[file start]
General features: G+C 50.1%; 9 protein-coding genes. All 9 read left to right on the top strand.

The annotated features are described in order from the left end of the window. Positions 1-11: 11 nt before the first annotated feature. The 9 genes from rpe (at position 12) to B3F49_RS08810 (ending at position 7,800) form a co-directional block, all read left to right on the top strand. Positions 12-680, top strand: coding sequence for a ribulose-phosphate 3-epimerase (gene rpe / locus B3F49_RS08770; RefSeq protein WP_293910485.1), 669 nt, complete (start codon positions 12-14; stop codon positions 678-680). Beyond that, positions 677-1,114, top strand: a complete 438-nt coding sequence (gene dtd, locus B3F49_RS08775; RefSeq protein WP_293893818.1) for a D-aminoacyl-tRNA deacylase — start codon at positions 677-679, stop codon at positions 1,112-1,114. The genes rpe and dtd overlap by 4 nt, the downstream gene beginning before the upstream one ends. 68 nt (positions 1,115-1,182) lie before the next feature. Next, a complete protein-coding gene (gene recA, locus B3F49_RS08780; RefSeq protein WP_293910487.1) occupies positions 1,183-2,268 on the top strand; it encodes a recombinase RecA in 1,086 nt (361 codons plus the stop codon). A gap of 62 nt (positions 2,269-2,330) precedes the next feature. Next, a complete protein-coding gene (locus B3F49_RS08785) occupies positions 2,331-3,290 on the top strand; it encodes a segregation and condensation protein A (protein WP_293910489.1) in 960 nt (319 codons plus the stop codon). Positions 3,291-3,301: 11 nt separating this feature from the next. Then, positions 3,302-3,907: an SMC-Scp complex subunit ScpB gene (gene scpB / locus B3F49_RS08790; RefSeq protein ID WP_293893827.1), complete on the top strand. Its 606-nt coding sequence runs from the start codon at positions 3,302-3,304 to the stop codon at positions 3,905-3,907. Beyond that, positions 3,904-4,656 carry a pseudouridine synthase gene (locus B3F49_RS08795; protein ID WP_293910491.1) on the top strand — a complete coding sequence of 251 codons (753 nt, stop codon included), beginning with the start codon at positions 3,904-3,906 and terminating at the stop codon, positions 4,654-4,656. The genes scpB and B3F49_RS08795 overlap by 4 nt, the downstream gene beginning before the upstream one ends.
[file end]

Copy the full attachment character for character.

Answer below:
General features: G+C 50.1%; 9 protein-coding genes. All 9 read left to right on the top strand.

The annotated features are described in order from the left end of the window. Positions 1-11: 11 nt before the first annotated feature. The 9 genes from rpe (at position 12) to B3F49_RS08810 (ending at position 7,800) form a co-directional block, all read left to right on the top strand. Positions 12-680, top strand: coding sequence for a ribulose-phosphate 3-epimerase (gene rpe / locus B3F49_RS08770; RefSeq protein WP_293910485.1), 669 nt, complete (start codon positions 12-14; stop codon positions 678-680). Beyond that, positions 677-1,114, top strand: a complete 438-nt coding sequence (gene dtd, locus B3F49_RS08775; RefSeq protein WP_293893818.1) for a D-aminoacyl-tRNA deacylase — start codon at positions 677-679, stop codon at positions 1,112-1,114. The genes rpe and dtd overlap by 4 nt, the downstream gene beginning before the upstream one ends. 68 nt (positions 1,115-1,182) lie before the next feature. Next, a complete protein-coding gene (gene recA, locus B3F49_RS08780; RefSeq protein WP_293910487.1) occupies positions 1,183-2,268 on the top strand; it encodes a recombinase RecA in 1,086 nt (361 codons plus the stop codon). A gap of 62 nt (positions 2,269-2,330) precedes the next feature. Next, a complete protein-coding gene (locus B3F49_RS08785) occupies positions 2,331-3,290 on the top strand; it encodes a segregation and condensation protein A (protein WP_293910489.1) in 960 nt (319 codons plus the stop codon). Positions 3,291-3,301: 11 nt separating this feature from the next. Then, positions 3,302-3,907: an SMC-Scp complex subunit ScpB gene (gene scpB / locus B3F49_RS08790; RefSeq protein ID WP_293893827.1), complete on the top strand. Its 606-nt coding sequence runs from the start codon at positions 3,302-3,304 to the stop codon at positions 3,905-3,907. Beyond that, positions 3,904-4,656 carry a pseudouridine synthase gene (locus B3F49_RS08795; protein ID WP_293910491.1) on the top strand — a complete coding sequence of 251 codons (753 nt, stop codon included), beginning with the start codon at positions 3,904-3,906 and terminating at the stop codon, positions 4,654-4,656. The genes scpB and B3F49_RS08795 overlap by 4 nt, the downstream gene beginning before the upstream one ends.